Types

There are five types of Crohn's disease, classified by where they appear in the digestive system.

The gastrointestinal tract starts with the mouth and ends with the anus. In between are the esophagus, the stomach, and the small and large intestines. The latter two have several subsections and several of those sections are where Crohn's commonly strikes.

The area most frequently affected by Crohn's disease is the ileum, or the lower portion of the small intestine. The subtype of Crohn's that affects this area is called Ileocolitis. It can also affect the colon.

Another type that affects the ileum is called Ileitis. It only affects the very end of the small intestine, called the terminal ileum. 

Jejunoileitis is found in the jejunum, or initial portion of the small intestine, and Gastroduodenal Crohn’s affects the entire beginning section of the small intestine, an area known as the duodenum. Gastroduodenal Crohn’s can also cause symptoms in the stomach.

The final type is called Crohn’s colitis or granulomatous colitis and is found only in the colon.

“Ulcerative colitis, however, only affects the colon. The most common site for Crohn’s disease to occur is in the terminal ileum (distal small intestine),” explains Charles T. Richardson, M.D., a gastroenterologist with Baylor University Medical Center in Dallas, Texas.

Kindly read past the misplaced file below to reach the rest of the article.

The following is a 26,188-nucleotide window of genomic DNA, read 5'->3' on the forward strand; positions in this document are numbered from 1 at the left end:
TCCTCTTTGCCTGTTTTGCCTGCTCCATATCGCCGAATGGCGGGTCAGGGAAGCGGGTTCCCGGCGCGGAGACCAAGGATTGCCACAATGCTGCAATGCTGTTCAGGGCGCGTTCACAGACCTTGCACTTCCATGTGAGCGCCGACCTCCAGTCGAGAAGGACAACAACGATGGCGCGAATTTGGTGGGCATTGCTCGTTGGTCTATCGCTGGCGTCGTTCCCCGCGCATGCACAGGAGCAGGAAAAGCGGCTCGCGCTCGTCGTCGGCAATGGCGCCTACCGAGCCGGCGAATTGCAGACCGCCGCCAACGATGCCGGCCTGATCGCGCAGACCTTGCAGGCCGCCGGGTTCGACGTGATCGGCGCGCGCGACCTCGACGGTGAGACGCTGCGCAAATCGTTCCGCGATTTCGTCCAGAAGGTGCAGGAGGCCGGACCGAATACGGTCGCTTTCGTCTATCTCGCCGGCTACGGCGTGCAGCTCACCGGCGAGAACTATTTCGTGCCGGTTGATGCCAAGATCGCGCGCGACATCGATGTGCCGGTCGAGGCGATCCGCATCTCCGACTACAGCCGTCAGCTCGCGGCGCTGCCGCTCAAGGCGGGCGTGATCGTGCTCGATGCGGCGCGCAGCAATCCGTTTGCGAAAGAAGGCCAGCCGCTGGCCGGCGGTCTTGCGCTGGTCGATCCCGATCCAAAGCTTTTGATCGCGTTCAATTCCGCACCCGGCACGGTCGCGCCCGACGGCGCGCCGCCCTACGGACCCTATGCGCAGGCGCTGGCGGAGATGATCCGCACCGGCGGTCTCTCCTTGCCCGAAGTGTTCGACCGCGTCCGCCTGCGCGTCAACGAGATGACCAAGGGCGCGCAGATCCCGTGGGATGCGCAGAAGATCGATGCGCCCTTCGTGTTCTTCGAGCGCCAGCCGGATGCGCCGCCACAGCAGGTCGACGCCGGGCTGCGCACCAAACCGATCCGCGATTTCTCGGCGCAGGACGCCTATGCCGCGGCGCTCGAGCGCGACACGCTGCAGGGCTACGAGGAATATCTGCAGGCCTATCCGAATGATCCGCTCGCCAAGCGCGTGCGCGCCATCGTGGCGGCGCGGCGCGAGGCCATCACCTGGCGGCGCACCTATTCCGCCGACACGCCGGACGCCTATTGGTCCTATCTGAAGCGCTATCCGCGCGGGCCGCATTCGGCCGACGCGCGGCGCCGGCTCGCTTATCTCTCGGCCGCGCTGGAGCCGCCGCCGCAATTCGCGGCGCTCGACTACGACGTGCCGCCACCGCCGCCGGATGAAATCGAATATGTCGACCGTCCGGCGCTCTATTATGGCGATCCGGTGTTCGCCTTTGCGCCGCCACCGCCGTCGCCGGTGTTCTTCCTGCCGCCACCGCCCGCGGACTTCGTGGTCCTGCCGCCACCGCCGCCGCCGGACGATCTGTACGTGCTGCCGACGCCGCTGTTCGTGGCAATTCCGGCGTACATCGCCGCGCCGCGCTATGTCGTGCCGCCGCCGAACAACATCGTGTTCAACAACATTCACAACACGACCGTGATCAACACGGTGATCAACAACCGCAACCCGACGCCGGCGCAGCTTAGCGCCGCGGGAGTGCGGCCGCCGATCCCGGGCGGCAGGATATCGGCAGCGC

Crohn's is not limited to these areas, however. Symptoms can appear anywhere, including the mouth, other internal organs and even the eyes and joints.

There are a variety of symptoms associated with Crohn's disease. The most significant is inflammation of tissue within the digestive system, which can lead to a host of other systems, including bleeding, diarrhea, scarring, ulcers, (holes) and fistulae (tunnels)—which are caused by severe ulcers—while infected areas are called abscesses.

According to the Crohn's and Colitis Foundation of America, particular symptoms are often associated with one of the different Crohn's subtypes.

The 5 Types of Crohn's Disease and Their Symptoms:

  • Ileocolitis: Someone with this subtype can have diarrhea and substantial loss of weight. It is also associated with cramping or pain in the middle or lower right areas of the abdomen.
  • Ileitis: This kind of Crohn's also causes diarrhea, weight loss and cramping or pain, but fistulas and abscesses are also possible in the lower abdomen.
  • Gastroduodenal Crohn's disease: This type of Crohn’s can cause lack of appetite, nausea, and loss of weight. There is also the chance of obstructions, which can cause vomiting.
  • Jejunoileitis: There is also the chance of fistulas with this type of Crohn's. It can cause pain in the abdomen that can range from light to heavy. One can experience cramps after eating, and suffer from diarrhea.
  • Crohn's (granulomatous) colitis: Fistulas, milder (comparatively) ulcers and abscesses near the anus. Diarrhea is present. A person with granulomatous can also have rectal bleeding , pain in the joints and skin lesions.